As you may have gathered by now, I’m currently working my way through this year’s IFFP longlist, but today’s review is on a book which may be a chance for next time around. Elias Khoury is a Lebanese writer, one who has been longlisted for the prize before, and his latest work is an excellent tale of a search for truth in a city which has lost its way. Will this be on the judge’s list next year? Let’s see…
White Masks (translated by Maia Tabet, review copy from MacLehose Press) starts with a body found in the streets of Beirut, covered in a pile of rubbish. Khalid Ahmad Jaber had gone missing a few days earlier, and while people turning up dead is hardly a rarity in the Lebanese capital during the civil war, Jaber’s case is a little different – mainly because no-one can understand why he would have been killed.
The main voice of the novel is a journalist (a fictionalised Khoury) who decides to investigate the case by looking at it from a variety of angles, interviewing anyone who can shed light on poor Khalid’s final hours. He talks to the man’s distraught wife, his neighbours, the rubbish collector who found the body, a militia man who saw him briefly, his daughter… Owing to the unusual nature of Khalid’s death, he begins to be praised as a martyr, despite the fact that his death had nothing to do with the ongoing conflict:
“And the poor martyr, Khalil…I swear he’s a martyr…I feel ashamed of myself…but I didn’t know that he was the Khalil Ahmad Jaber who would be murdered and whose picture would be in all the papers. I swear, had I known, I would’ve taken him in and cared for him…What can we do? It was God’s will!”
p.72 (MacLehose Press, 2013)
There is no shortage of people willing to talk to the journalist about Khalid’s final days. However, none of the witness are able to shed light on a rather puzzling case.
But from the very beginning, we suspect that White Masks is less about one man and more about life in Beirut as a whole. By looking at one particular crime, Khoury paints a picture of a city in constant turmoil, where the extraordinary is ordinary and life is difficult to live and easy to lose. Beirut is a city in pieces. Nothing works, and the infrastructure has broken down. Houses have been shelled, gangs roam the street, torture is an ever-present possibility… and the rubbish piles up uncollected. Throughout the novel, the writer foregrounds the smells – of the city and of Khalid. The poor man’s stench is representative of a city in decay…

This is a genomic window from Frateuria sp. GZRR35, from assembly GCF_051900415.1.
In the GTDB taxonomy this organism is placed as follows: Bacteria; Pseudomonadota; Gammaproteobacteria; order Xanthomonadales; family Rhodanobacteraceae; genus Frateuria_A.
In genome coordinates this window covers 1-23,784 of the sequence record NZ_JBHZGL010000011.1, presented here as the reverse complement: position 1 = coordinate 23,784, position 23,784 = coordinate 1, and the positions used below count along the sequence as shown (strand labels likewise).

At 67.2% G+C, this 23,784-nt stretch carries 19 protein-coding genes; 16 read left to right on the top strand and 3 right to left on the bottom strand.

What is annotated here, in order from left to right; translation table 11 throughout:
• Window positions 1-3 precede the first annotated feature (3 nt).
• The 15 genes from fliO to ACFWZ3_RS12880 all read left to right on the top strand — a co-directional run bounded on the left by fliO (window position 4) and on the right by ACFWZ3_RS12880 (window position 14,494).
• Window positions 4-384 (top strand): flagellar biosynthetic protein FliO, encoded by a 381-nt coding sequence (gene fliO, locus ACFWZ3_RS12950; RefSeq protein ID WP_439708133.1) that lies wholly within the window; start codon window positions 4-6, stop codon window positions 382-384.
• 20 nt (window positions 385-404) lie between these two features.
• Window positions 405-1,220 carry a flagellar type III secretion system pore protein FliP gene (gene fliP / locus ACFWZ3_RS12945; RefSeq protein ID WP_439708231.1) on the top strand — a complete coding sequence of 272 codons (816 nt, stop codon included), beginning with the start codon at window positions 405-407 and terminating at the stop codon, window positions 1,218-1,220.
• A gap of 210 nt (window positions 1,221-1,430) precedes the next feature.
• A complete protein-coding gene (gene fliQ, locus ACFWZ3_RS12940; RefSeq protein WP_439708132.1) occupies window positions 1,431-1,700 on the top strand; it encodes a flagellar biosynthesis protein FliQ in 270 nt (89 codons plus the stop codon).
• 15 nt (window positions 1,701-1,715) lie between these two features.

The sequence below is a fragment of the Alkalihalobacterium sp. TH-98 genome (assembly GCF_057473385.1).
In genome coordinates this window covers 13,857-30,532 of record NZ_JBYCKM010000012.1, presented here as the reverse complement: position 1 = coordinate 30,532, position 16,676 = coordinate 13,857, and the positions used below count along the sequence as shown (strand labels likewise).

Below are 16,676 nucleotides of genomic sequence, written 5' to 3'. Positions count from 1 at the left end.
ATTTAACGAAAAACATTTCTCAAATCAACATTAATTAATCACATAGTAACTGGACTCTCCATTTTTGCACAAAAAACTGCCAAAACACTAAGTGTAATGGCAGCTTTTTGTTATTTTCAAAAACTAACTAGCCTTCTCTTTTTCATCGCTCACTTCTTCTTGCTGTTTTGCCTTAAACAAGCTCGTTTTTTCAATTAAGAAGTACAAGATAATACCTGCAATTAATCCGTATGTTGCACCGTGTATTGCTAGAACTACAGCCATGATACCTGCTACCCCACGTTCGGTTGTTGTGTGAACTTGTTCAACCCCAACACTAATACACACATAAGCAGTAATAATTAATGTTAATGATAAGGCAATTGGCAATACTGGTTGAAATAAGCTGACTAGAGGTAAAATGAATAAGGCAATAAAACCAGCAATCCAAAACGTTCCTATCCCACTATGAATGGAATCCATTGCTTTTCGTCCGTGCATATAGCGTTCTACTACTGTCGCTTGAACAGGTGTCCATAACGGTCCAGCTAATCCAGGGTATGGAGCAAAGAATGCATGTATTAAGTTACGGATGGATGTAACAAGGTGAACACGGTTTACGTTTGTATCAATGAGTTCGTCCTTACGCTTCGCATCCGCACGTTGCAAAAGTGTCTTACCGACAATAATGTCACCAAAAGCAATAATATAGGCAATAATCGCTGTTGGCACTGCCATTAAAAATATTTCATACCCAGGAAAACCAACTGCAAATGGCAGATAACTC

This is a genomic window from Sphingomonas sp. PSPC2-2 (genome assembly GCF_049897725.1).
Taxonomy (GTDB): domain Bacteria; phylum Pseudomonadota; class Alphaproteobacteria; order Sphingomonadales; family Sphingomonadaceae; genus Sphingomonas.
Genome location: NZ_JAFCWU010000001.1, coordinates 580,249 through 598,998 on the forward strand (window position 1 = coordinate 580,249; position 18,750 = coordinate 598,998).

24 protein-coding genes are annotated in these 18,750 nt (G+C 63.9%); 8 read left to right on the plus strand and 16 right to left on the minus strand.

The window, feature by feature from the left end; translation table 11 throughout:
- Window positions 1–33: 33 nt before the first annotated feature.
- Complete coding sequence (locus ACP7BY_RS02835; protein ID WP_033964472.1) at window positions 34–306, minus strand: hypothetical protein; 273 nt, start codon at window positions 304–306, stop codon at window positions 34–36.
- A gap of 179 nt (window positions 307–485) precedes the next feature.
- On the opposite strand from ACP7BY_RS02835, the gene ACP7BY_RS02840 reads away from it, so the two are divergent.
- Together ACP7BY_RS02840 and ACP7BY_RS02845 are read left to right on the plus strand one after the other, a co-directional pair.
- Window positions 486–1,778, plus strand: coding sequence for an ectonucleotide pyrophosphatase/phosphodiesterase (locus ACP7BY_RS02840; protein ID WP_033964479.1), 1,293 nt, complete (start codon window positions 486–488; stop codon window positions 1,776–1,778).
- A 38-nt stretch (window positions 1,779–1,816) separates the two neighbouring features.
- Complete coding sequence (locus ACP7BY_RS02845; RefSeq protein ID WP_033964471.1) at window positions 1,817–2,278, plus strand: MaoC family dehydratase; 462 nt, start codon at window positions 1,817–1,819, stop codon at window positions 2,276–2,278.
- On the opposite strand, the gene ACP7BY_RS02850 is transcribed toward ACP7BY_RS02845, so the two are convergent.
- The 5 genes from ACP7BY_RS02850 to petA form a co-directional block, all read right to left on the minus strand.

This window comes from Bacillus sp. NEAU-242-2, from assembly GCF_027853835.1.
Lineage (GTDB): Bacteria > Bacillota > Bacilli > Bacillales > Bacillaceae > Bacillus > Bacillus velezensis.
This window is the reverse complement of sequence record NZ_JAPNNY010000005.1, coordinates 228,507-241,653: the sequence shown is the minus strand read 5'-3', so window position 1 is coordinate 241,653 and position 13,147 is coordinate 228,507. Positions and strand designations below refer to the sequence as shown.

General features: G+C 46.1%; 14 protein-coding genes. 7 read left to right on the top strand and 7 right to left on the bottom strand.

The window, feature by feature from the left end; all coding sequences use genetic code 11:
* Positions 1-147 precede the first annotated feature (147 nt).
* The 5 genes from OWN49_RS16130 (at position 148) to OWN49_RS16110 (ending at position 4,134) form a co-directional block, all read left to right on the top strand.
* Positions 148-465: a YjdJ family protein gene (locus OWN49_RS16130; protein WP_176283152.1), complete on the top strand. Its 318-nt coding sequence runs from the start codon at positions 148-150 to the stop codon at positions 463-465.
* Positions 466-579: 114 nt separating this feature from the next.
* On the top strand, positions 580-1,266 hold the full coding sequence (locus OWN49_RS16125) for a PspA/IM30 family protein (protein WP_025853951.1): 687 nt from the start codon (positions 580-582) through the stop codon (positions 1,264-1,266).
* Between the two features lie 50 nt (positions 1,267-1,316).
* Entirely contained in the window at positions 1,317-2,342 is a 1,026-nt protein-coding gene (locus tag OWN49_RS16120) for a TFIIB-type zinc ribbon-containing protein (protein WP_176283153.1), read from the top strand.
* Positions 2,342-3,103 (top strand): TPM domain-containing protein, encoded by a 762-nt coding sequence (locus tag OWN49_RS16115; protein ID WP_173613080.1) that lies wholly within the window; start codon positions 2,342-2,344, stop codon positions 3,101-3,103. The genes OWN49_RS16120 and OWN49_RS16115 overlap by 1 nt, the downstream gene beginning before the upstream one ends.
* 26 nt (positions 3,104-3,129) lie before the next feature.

White Masks is divided into six statements from eye witnesses, bookended by the journalist’s prologue and epilogue. However, the witnesses’ stories rarely restrict themselves to the matter in hand, and they go off on elaborate tangents, touching on their experiences with Khalid before retuning to stories about their partners, their families, or perhaps just stories they have heard in the street. The perspective changes from third person to first at the drop of a hat (and back again). It’s all a little unusual for the Anglophone reader.
This difference of style is enhanced by the language used. Tabet’s translation is excellent, and the flavour is enhanced by the obvious Arabic slant to the writing. In addition to the Arabic exclamations (al-hamdulillah, insh’allah, mashallah) which pepper the text, the witnesses’ rhetorical style is slightly alien. They address the reader directly, appeal to them, exaggerate, repeat themselves, their stories twisting and turning around in circles.
At times, the style is almost playful, linguistic gymnastics which have very little to do with what the witnesses were actually asked about. However, the light tone only serves to put the more serious moments in starker focus. When events turn darker, the effect is poignant:
“The blonde youth reeled, like a dancer doing a jig. And even as his head came to rest on the ground, the hair already stiff and matted with dust, his body danced on, his feet twitching against the pavement…And then, finally, he slept…” p.91
Khoury is wonderful at striking the right balance between rowdy, rambling stories and brief, striking moments of terror, a balance which makes the book a pleasure to read.
One more theme which perhaps deserves attention is the description of gender roles in the Lebanese (Arabic) community of the time. The men are cruel, lazy and workshy, beating and raping their wives, begging for (and stealing) money, unwilling to behave in the manner the reader would want them to. However, the women in the novel appear to admire ‘manly’ men and despise those men who behave like women, leading you to wonder whether the writer is condemning, condoning or merely remarking on the husbands’ behaviour…
White Masks is a great read, a novel written in a wonderfully engaging style, and an excellent entry point into Arabic-language literature for those (like me) who are woefully under-read in this area. The writer is more concerned with painting a picture of Beirut than finding out who killed Khalid, but in the end, does it really matter?
“No. Even assuming the murderer was identified, and the motives of the crime were known, even if, finally, the murderer were put to death, it would not change anything. People say that putting murderers to death serves as a deterrent to others but in reality, no-one is being deterred. Murderers are executed and nothing changes.” p.239
Defeatism, or a determination to move forward? You be the judge.